3 Factors to Consider When Deciding on Your Dedicated Server Configuration
Before you upgrade your hosting plan, there are a few factors you should take into account. After all, one of the best parts about opting for a dedicated server is being able to configure it to your liking. Here are the three main factors you need to consider while configuring yours.
1. Your Server’s Location
The physical location of your server may be one of the last things on your mind while looking at options, but it’s actually a big deal.
Location is an extremely important factor when it comes to loading times. The further a visitor is from your server, the longer it’ll take for your website to load, and the more frustrated they may become.
These days, high internet speeds have made it so that location isn’t as critical a factor as it once was, but it’s still worth considering. If you’re going to opt for a dedicated server, you need to keep an eye out for the locations that your web host offers. You can then make your choice based on proximity to your core audience.
2. The Server’s Operating System (OS)
Just like any other computer, you need an OS to interact with your server, configure it, and get things up and running.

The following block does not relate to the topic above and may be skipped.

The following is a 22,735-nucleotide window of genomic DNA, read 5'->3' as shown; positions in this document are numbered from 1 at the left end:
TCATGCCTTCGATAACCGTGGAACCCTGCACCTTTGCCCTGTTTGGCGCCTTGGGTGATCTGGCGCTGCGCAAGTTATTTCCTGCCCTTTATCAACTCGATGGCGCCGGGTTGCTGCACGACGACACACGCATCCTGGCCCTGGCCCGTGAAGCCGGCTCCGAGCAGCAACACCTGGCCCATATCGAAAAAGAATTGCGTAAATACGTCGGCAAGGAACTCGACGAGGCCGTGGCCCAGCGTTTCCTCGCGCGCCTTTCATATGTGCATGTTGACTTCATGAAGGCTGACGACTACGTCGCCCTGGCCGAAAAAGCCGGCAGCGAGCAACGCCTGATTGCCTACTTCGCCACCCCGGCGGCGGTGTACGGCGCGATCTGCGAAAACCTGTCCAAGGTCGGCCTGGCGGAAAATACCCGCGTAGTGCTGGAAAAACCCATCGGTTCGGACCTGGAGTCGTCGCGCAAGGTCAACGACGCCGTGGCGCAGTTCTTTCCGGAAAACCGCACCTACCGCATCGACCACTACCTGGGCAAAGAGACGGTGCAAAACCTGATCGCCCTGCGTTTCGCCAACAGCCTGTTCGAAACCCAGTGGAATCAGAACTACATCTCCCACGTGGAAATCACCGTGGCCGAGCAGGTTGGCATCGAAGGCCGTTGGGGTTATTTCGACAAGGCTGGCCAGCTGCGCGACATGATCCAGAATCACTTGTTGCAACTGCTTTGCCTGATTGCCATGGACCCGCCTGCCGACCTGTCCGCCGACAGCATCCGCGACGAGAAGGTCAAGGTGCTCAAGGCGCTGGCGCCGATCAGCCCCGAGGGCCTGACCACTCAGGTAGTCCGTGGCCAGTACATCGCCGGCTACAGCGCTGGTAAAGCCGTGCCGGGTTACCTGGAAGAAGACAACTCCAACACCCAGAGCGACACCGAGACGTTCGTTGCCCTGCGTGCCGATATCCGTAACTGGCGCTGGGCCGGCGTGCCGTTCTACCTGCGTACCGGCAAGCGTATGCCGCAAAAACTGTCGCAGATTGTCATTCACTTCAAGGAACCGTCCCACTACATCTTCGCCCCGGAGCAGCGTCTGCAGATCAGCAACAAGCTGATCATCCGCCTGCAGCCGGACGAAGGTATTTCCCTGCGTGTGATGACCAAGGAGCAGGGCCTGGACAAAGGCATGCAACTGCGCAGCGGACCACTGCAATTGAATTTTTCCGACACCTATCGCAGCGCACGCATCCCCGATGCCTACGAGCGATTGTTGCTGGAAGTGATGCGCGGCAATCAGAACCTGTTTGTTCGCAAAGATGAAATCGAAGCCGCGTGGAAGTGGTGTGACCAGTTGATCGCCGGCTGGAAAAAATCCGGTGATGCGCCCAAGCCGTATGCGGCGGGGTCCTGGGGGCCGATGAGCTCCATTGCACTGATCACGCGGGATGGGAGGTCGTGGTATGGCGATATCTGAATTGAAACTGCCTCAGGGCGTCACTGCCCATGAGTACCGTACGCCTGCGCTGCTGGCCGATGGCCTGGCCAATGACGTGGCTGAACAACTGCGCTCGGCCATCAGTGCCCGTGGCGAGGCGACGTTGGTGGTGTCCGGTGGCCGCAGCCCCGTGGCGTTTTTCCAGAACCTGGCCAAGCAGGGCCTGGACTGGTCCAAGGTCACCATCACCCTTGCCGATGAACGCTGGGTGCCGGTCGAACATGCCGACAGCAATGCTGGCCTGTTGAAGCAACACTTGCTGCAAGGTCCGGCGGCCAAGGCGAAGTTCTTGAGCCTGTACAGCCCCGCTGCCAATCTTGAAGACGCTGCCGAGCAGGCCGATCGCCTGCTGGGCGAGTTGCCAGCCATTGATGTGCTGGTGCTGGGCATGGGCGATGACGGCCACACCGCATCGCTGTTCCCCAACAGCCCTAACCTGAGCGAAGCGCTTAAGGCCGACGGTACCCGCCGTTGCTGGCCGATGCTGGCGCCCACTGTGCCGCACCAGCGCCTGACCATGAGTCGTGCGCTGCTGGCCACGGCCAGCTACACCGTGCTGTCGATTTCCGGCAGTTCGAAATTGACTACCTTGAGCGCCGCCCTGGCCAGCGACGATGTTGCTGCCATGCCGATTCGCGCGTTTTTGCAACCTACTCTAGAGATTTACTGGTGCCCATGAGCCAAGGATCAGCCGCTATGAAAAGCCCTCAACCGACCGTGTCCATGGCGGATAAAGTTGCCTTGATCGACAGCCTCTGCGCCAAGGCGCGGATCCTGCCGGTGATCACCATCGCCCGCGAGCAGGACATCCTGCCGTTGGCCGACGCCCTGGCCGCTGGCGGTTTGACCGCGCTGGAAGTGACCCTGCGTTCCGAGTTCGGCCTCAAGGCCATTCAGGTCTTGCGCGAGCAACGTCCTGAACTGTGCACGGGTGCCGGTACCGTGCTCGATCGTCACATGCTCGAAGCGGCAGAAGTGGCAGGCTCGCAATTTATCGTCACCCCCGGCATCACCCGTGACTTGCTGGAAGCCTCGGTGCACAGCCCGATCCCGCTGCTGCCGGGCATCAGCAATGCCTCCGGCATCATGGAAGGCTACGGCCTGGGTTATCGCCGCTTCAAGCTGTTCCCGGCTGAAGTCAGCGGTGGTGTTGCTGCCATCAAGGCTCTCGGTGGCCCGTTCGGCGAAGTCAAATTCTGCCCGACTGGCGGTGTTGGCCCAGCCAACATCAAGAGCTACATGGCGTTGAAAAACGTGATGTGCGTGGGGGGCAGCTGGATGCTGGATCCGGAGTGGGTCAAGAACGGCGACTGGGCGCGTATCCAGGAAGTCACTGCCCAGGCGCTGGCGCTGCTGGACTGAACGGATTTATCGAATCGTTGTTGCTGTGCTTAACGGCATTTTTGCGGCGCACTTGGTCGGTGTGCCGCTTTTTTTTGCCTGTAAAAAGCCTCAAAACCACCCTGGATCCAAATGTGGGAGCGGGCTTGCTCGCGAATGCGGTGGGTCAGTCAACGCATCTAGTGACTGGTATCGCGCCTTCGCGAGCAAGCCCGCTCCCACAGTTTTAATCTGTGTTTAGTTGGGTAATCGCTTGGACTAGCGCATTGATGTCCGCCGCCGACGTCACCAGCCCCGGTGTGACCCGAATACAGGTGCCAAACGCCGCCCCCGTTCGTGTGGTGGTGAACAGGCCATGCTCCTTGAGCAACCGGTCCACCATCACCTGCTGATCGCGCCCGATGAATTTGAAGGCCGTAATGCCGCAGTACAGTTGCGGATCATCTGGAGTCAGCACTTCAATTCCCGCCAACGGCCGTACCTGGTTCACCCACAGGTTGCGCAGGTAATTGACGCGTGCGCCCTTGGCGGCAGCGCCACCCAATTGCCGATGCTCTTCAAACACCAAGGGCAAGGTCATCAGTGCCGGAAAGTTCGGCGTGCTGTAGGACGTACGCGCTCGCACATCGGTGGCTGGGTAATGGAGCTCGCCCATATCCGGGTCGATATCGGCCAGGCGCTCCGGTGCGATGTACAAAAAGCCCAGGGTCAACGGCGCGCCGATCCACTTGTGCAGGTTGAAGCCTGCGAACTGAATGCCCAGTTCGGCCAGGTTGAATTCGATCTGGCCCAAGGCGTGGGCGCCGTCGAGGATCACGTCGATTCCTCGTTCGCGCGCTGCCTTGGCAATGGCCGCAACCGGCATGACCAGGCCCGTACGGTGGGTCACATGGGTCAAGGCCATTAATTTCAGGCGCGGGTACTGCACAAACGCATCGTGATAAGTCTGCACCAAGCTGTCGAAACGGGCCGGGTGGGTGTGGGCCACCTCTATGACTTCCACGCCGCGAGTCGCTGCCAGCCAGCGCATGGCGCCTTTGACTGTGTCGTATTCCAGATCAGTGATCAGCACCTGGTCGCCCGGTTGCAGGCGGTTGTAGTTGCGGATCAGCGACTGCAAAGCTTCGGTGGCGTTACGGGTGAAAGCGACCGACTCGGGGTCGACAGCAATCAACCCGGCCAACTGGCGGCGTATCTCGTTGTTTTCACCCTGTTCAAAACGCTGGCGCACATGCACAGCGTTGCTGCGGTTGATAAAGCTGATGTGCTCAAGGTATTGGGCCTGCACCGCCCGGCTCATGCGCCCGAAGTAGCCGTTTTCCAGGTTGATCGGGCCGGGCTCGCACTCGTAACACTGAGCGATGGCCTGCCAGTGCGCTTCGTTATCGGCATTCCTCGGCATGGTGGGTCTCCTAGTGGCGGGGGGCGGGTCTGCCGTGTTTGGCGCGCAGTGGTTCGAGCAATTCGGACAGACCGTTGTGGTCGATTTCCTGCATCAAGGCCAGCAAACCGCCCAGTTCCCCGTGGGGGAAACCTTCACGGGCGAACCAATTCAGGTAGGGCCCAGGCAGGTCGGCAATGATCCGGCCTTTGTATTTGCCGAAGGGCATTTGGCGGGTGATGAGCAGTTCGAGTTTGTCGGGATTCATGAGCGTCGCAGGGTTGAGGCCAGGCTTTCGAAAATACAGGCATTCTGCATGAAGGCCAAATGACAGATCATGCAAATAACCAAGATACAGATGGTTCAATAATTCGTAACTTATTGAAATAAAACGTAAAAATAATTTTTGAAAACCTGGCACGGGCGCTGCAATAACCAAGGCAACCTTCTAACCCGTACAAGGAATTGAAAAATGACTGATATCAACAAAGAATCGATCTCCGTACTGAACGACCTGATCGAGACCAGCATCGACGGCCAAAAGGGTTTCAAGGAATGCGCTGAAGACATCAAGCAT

When it comes to web hosting, Linux is the de facto solution. It offers more control over the entire system than Windows does, and it also tends to be more secure. It goes without saying that security is paramount when it comes to hosting solutions.
Despite being the most popular option for servers, Linux isn’t the only game in town. Windows also offers dedicated server OS solutions, which are arguably more beginner-friendly thanks to an intuitive interface.
However, if you don’t plan on tinkering with your server at a system level and would rather focus on running your site, chances are you shouldn’t concern yourself with choosing the perfect OS. Just go with your web host’s default option and let them configure things for you (which brings us to the next factor).
3. A Managed or Unmanaged Hosting Plan